A critical success factor of Phase 2 was to be able to define what work HTM would do and what work would be done inhouse at VSO, to make the most of HTM’s Moodle expertise and keep within budget. HTM reviewed VSO style guidelines and implemented the new theme, making the site much more user friendly. They also built three enhancements including an interactive map of VSO’s offices, and some updates to the online user block to differentiate between volunteers and employees and allow users to appear ‘offline’. VSO carried out a configuration clean up, including revising roles and responsibilities, and designed the new eLearning courses for the launch. The new site went live in May 2013 with three global volunteer courses launched within two weeks. In June 2013 VSO launched the employee section of the site.

Challenges and Solutions

The main challenges from the most recent stage in the project were:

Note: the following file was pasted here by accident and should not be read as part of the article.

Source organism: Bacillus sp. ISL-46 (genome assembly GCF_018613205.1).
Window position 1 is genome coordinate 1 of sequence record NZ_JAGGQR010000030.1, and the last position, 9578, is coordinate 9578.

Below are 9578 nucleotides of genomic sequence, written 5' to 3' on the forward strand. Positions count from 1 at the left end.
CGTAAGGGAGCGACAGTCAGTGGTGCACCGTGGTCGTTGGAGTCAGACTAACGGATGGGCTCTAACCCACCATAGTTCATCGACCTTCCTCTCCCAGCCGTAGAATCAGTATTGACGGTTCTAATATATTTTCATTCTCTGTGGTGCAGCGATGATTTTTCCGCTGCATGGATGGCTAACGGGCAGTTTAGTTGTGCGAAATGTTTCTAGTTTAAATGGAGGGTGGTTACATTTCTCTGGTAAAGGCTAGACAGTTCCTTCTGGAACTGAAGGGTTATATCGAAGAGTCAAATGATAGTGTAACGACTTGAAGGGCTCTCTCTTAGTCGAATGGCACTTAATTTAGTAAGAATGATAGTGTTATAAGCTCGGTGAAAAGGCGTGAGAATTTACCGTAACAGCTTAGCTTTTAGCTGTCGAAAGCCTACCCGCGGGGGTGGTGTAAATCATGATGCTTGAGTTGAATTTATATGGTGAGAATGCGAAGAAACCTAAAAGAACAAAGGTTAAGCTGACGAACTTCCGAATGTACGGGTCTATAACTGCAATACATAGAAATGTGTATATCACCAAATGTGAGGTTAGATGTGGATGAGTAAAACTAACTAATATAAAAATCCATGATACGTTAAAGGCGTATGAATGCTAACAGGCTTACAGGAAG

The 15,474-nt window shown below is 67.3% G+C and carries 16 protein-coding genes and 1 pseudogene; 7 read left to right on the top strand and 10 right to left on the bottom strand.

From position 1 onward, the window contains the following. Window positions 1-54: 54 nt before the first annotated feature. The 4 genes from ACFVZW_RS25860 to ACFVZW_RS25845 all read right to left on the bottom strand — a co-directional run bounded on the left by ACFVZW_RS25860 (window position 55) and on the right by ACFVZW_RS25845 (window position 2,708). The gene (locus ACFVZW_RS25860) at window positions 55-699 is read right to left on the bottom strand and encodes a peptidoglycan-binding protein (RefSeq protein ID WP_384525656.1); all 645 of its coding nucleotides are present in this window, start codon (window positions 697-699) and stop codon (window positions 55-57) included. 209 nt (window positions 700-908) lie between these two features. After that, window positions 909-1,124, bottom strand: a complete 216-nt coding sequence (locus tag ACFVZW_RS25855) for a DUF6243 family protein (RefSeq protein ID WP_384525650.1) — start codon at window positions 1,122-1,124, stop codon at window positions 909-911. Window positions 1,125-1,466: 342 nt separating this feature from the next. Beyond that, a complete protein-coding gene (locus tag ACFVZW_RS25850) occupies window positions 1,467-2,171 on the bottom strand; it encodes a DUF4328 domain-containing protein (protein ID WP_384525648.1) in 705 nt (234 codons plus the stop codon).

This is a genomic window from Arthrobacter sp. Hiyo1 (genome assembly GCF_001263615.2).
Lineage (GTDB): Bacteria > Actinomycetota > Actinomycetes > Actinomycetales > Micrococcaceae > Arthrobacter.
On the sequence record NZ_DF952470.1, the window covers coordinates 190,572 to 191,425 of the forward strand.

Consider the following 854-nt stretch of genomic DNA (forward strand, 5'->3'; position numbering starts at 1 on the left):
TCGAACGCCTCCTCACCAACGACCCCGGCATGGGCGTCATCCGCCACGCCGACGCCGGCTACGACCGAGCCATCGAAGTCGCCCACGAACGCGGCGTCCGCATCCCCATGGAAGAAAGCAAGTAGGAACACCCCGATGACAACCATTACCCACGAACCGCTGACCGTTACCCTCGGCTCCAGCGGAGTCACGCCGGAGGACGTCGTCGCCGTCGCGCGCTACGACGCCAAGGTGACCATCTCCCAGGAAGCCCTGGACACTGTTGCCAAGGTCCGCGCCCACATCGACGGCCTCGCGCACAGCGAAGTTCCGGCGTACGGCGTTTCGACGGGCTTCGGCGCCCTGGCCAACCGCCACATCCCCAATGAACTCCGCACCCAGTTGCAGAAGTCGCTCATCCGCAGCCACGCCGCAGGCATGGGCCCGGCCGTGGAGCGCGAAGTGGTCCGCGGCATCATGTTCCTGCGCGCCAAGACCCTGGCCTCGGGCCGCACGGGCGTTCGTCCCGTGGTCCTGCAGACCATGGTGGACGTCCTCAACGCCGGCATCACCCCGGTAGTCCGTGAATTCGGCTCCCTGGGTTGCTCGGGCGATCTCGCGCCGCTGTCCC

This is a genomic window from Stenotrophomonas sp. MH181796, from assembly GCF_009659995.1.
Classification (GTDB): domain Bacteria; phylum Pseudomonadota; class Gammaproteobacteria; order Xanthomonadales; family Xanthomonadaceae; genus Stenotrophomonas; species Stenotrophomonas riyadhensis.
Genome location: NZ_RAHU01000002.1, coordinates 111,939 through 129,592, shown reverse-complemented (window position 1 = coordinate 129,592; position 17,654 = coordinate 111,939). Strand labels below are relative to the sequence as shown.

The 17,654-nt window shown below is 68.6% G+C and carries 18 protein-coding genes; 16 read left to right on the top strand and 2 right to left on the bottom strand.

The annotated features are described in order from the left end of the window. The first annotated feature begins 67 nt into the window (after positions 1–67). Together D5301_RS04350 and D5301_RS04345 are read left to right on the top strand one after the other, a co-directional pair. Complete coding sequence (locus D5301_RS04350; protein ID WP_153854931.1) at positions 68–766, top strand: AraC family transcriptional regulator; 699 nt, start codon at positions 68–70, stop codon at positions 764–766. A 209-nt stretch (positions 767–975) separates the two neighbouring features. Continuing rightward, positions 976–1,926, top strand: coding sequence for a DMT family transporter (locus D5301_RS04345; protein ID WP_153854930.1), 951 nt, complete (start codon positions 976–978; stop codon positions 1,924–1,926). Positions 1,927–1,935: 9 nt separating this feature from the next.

• Lack of internal resources: Sarah was the only dedicated resource (and also had competing commitments) so there was limited time for workshops. Some key people left between April and June 2013, at a critical time of the project. To address this, Sarah focused on ensuring the platform on time addressing the ‘must have’ requirements. The volunteer training team and employee L&D teams focussed on getting their courses ready.
  • Strict budget. Due to budget restrictions VSO needed to make the best use of HowToMoodle’s expertise. To do this, VSO and HTM worked together to agree roles and responsibilities. HTM provided accurate quotes for the scope of work agreed, with the flexibility to be engaged for additional work when needed.